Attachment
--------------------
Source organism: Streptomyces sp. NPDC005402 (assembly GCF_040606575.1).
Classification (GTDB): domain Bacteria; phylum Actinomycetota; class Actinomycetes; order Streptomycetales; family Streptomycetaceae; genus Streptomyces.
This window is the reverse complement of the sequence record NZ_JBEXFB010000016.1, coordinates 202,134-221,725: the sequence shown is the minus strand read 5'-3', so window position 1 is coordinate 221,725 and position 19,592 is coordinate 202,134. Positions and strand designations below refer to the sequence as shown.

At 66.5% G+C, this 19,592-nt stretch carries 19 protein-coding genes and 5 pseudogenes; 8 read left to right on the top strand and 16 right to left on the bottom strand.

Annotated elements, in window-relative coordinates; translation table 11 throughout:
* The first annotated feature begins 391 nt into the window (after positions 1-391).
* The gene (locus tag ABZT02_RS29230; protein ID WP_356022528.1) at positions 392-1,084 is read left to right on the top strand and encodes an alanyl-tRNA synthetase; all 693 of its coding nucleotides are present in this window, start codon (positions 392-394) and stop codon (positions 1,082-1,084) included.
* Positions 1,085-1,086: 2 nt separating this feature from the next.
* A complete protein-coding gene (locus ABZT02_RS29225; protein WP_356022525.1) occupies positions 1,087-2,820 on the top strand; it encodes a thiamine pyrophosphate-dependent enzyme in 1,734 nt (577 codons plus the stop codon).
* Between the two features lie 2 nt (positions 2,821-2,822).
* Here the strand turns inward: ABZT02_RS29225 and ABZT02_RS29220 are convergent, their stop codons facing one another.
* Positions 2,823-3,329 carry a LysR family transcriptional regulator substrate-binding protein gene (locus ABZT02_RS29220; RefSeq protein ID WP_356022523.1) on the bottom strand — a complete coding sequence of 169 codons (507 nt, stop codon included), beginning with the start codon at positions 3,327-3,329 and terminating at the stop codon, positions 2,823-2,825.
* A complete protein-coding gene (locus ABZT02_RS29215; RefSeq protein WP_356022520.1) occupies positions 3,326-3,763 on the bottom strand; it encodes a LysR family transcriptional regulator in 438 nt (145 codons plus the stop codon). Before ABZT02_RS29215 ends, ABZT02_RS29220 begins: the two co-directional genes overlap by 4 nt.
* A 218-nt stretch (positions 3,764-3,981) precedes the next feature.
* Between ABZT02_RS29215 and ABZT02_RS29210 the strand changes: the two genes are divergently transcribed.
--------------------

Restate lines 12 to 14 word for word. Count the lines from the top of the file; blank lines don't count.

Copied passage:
* Positions 2,823-3,329 carry a LysR family transcriptional regulator substrate-binding protein gene (locus ABZT02_RS29220; RefSeq protein ID WP_356022523.1) on the bottom strand — a complete coding sequence of 169 codons (507 nt, stop codon included), beginning with the start codon at positions 3,327-3,329 and terminating at the stop codon, positions 2,823-2,825.
* A complete protein-coding gene (locus ABZT02_RS29215; RefSeq protein WP_356022520.1) occupies positions 3,326-3,763 on the bottom strand; it encodes a LysR family transcriptional regulator in 438 nt (145 codons plus the stop codon). Before ABZT02_RS29215 ends, ABZT02_RS29220 begins: the two co-directional genes overlap by 4 nt.
* A 218-nt stretch (positions 3,764-3,981) precedes the next feature.